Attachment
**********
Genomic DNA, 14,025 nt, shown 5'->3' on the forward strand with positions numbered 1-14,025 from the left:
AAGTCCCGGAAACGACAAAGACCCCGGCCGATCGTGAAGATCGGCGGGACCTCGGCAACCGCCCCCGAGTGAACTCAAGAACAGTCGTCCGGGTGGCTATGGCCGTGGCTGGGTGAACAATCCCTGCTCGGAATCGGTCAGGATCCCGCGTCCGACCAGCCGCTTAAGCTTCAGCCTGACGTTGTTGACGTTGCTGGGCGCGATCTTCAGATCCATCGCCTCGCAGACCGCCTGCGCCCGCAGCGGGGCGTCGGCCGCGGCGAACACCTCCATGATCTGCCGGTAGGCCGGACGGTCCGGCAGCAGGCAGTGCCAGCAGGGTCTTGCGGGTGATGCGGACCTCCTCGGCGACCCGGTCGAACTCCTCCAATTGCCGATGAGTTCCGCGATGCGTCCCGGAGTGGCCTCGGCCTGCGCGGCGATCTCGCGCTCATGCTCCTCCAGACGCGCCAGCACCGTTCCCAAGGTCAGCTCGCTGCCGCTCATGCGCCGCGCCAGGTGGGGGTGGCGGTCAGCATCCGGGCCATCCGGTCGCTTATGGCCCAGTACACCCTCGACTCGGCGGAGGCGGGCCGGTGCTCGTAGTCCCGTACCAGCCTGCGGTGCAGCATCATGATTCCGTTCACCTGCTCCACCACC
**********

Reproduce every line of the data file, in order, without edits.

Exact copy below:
Genomic DNA, 14,025 nt, shown 5'->3' on the forward strand with positions numbered 1-14,025 from the left:
AAGTCCCGGAAACGACAAAGACCCCGGCCGATCGTGAAGATCGGCGGGACCTCGGCAACCGCCCCCGAGTGAACTCAAGAACAGTCGTCCGGGTGGCTATGGCCGTGGCTGGGTGAACAATCCCTGCTCGGAATCGGTCAGGATCCCGCGTCCGACCAGCCGCTTAAGCTTCAGCCTGACGTTGTTGACGTTGCTGGGCGCGATCTTCAGATCCATCGCCTCGCAGACCGCCTGCGCCCGCAGCGGGGCGTCGGCCGCGGCGAACACCTCCATGATCTGCCGGTAGGCCGGACGGTCCGGCAGCAGGCAGTGCCAGCAGGGTCTTGCGGGTGATGCGGACCTCCTCGGCGACCCGGTCGAACTCCTCCAATTGCCGATGAGTTCCGCGATGCGTCCCGGAGTGGCCTCGGCCTGCGCGGCGATCTCGCGCTCATGCTCCTCCAGACGCGCCAGCACCGTTCCCAAGGTCAGCTCGCTGCCGCTCATGCGCCGCGCCAGGTGGGGGTGGCGGTCAGCATCCGGGCCATCCGGTCGCTTATGGCCCAGTACACCCTCGACTCGGCGGAGGCGGGCCGGTGCTCGTAGTCCCGTACCAGCCTGCGGTGCAGCATCATGATTCCGTTCACCTGCTCCACCACC